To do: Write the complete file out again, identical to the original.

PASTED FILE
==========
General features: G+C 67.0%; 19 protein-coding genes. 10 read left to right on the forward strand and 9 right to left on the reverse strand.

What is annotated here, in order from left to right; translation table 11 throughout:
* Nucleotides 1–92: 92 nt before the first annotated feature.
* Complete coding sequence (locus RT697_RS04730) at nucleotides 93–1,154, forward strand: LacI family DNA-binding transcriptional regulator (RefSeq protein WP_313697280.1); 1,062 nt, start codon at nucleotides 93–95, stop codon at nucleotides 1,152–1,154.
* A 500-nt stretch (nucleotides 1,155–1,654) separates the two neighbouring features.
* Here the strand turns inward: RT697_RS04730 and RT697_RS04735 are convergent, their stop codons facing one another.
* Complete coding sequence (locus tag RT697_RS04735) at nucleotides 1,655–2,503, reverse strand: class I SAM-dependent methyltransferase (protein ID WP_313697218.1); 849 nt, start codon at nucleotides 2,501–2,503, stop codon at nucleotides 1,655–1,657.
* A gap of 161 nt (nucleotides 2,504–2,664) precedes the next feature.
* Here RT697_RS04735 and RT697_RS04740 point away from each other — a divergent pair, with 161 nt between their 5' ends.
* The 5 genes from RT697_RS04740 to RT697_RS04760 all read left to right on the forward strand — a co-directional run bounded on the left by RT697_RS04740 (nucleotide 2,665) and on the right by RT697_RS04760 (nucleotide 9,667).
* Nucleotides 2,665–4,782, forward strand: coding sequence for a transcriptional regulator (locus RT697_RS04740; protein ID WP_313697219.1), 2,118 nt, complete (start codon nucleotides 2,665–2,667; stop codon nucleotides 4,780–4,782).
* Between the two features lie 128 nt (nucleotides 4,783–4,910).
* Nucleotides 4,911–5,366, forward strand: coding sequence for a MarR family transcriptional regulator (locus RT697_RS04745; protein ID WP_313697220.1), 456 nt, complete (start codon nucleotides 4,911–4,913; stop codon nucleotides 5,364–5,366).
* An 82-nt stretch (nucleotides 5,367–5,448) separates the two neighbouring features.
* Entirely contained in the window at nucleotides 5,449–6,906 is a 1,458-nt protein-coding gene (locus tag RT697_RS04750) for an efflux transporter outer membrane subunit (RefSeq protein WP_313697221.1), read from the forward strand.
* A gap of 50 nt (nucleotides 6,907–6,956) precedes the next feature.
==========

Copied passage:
General features: G+C 67.0%; 19 protein-coding genes. 10 read left to right on the forward strand and 9 right to left on the reverse strand.

What is annotated here, in order from left to right; translation table 11 throughout:
* Nucleotides 1–92: 92 nt before the first annotated feature.
* Complete coding sequence (locus RT697_RS04730) at nucleotides 93–1,154, forward strand: LacI family DNA-binding transcriptional regulator (RefSeq protein WP_313697280.1); 1,062 nt, start codon at nucleotides 93–95, stop codon at nucleotides 1,152–1,154.
* A 500-nt stretch (nucleotides 1,155–1,654) separates the two neighbouring features.
* Here the strand turns inward: RT697_RS04730 and RT697_RS04735 are convergent, their stop codons facing one another.
* Complete coding sequence (locus tag RT697_RS04735) at nucleotides 1,655–2,503, reverse strand: class I SAM-dependent methyltransferase (protein ID WP_313697218.1); 849 nt, start codon at nucleotides 2,501–2,503, stop codon at nucleotides 1,655–1,657.
* A gap of 161 nt (nucleotides 2,504–2,664) precedes the next feature.
* Here RT697_RS04735 and RT697_RS04740 point away from each other — a divergent pair, with 161 nt between their 5' ends.
* The 5 genes from RT697_RS04740 to RT697_RS04760 all read left to right on the forward strand — a co-directional run bounded on the left by RT697_RS04740 (nucleotide 2,665) and on the right by RT697_RS04760 (nucleotide 9,667).
* Nucleotides 2,665–4,782, forward strand: coding sequence for a transcriptional regulator (locus RT697_RS04740; protein ID WP_313697219.1), 2,118 nt, complete (start codon nucleotides 2,665–2,667; stop codon nucleotides 4,780–4,782).
* Between the two features lie 128 nt (nucleotides 4,783–4,910).
* Nucleotides 4,911–5,366, forward strand: coding sequence for a MarR family transcriptional regulator (locus RT697_RS04745; protein ID WP_313697220.1), 456 nt, complete (start codon nucleotides 4,911–4,913; stop codon nucleotides 5,364–5,366).
* An 82-nt stretch (nucleotides 5,367–5,448) separates the two neighbouring features.
* Entirely contained in the window at nucleotides 5,449–6,906 is a 1,458-nt protein-coding gene (locus tag RT697_RS04750) for an efflux transporter outer membrane subunit (RefSeq protein WP_313697221.1), read from the forward strand.
* A gap of 50 nt (nucleotides 6,907–6,956) precedes the next feature.